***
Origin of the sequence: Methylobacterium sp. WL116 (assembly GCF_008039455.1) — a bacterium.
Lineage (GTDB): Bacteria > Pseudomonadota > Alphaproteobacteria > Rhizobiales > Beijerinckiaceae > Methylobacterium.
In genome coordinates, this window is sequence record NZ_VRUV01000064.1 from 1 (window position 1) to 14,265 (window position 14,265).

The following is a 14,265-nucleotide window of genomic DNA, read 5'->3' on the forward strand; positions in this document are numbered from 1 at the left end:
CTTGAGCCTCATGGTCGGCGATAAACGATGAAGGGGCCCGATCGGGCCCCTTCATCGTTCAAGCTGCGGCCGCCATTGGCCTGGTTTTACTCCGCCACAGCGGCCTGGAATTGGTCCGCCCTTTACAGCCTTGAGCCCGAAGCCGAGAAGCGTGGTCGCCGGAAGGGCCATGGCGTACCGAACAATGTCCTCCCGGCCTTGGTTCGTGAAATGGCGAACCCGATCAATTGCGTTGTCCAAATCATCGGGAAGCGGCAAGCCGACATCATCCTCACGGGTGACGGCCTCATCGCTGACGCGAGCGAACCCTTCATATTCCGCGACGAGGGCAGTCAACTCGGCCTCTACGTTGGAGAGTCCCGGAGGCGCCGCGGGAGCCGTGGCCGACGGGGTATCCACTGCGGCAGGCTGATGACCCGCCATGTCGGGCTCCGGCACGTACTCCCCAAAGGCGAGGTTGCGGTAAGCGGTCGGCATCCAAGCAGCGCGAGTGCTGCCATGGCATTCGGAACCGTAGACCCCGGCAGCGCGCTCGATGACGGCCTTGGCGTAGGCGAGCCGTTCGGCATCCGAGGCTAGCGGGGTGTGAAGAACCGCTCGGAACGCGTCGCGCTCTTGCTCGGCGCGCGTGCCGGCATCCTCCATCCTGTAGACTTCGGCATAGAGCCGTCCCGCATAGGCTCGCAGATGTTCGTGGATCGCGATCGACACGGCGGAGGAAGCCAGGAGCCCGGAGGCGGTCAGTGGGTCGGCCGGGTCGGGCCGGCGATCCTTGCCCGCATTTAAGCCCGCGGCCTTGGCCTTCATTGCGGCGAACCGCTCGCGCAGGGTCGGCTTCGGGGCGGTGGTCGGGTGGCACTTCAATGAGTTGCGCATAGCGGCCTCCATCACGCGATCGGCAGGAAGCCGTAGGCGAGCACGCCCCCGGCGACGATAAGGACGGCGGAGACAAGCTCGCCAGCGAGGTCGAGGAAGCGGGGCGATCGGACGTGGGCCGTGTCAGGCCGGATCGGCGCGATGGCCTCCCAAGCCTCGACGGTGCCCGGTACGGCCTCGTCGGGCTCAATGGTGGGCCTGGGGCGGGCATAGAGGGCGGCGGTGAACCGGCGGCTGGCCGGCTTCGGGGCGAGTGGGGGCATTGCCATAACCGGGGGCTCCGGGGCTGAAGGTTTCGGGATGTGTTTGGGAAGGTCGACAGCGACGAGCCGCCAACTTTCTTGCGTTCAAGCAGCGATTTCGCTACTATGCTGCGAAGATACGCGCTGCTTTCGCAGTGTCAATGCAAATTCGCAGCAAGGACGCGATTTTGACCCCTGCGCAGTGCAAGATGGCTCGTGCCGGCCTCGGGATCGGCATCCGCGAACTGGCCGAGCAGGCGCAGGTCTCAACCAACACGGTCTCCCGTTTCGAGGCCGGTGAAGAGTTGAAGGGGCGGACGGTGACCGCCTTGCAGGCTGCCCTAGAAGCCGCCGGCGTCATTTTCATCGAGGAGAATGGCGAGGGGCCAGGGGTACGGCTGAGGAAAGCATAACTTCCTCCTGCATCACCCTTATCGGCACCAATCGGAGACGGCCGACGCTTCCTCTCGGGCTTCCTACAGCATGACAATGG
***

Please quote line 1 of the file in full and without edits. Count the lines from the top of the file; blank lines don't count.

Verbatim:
Origin of the sequence: Methylobacterium sp. WL116 (assembly GCF_008039455.1) — a bacterium.